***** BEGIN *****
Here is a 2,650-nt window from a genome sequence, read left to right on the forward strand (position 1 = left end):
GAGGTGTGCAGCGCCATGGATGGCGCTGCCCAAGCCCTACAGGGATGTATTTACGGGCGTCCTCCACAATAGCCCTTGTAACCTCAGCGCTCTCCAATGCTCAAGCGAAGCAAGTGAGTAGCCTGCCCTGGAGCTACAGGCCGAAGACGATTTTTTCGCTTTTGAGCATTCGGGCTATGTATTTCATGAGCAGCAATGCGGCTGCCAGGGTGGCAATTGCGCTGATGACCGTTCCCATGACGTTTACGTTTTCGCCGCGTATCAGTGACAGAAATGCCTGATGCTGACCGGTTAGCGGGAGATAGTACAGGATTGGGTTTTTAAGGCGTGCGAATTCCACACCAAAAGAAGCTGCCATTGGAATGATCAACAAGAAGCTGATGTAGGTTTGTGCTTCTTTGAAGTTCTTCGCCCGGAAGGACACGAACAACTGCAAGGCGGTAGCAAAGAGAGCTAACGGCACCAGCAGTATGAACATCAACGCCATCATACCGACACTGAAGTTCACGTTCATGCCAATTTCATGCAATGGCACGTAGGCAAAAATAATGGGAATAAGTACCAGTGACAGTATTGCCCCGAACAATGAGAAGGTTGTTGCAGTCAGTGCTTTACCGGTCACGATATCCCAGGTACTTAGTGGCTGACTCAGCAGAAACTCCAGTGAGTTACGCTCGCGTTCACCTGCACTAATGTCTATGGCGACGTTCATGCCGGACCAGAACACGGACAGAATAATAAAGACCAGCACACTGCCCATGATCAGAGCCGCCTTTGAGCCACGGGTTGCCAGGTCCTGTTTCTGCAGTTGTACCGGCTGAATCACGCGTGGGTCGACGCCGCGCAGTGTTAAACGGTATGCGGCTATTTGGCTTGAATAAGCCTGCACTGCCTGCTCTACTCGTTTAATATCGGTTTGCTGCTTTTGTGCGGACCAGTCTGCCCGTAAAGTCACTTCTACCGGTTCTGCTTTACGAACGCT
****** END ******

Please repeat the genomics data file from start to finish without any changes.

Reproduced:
Here is a 2,650-nt window from a genome sequence, read left to right on the forward strand (position 1 = left end):
GAGGTGTGCAGCGCCATGGATGGCGCTGCCCAAGCCCTACAGGGATGTATTTACGGGCGTCCTCCACAATAGCCCTTGTAACCTCAGCGCTCTCCAATGCTCAAGCGAAGCAAGTGAGTAGCCTGCCCTGGAGCTACAGGCCGAAGACGATTTTTTCGCTTTTGAGCATTCGGGCTATGTATTTCATGAGCAGCAATGCGGCTGCCAGGGTGGCAATTGCGCTGATGACCGTTCCCATGACGTTTACGTTTTCGCCGCGTATCAGTGACAGAAATGCCTGATGCTGACCGGTTAGCGGGAGATAGTACAGGATTGGGTTTTTAAGGCGTGCGAATTCCACACCAAAAGAAGCTGCCATTGGAATGATCAACAAGAAGCTGATGTAGGTTTGTGCTTCTTTGAAGTTCTTCGCCCGGAAGGACACGAACAACTGCAAGGCGGTAGCAAAGAGAGCTAACGGCACCAGCAGTATGAACATCAACGCCATCATACCGACACTGAAGTTCACGTTCATGCCAATTTCATGCAATGGCACGTAGGCAAAAATAATGGGAATAAGTACCAGTGACAGTATTGCCCCGAACAATGAGAAGGTTGTTGCAGTCAGTGCTTTACCGGTCACGATATCCCAGGTACTTAGTGGCTGACTCAGCAGAAACTCCAGTGAGTTACGCTCGCGTTCACCTGCACTAATGTCTATGGCGACGTTCATGCCGGACCAGAACACGGACAGAATAATAAAGACCAGCACACTGCCCATGATCAGAGCCGCCTTTGAGCCACGGGTTGCCAGGTCCTGTTTCTGCAGTTGTACCGGCTGAATCACGCGTGGGTCGACGCCGCGCAGTGTTAAACGGTATGCGGCTATTTGGCTTGAATAAGCCTGCACTGCCTGCTCTACTCGTTTAATATCGGTTTGCTGCTTTTGTGCGGACCAGTCTGCCCGTAAAGTCACTTCTACCGGTTCTGCTTTACGAACGCT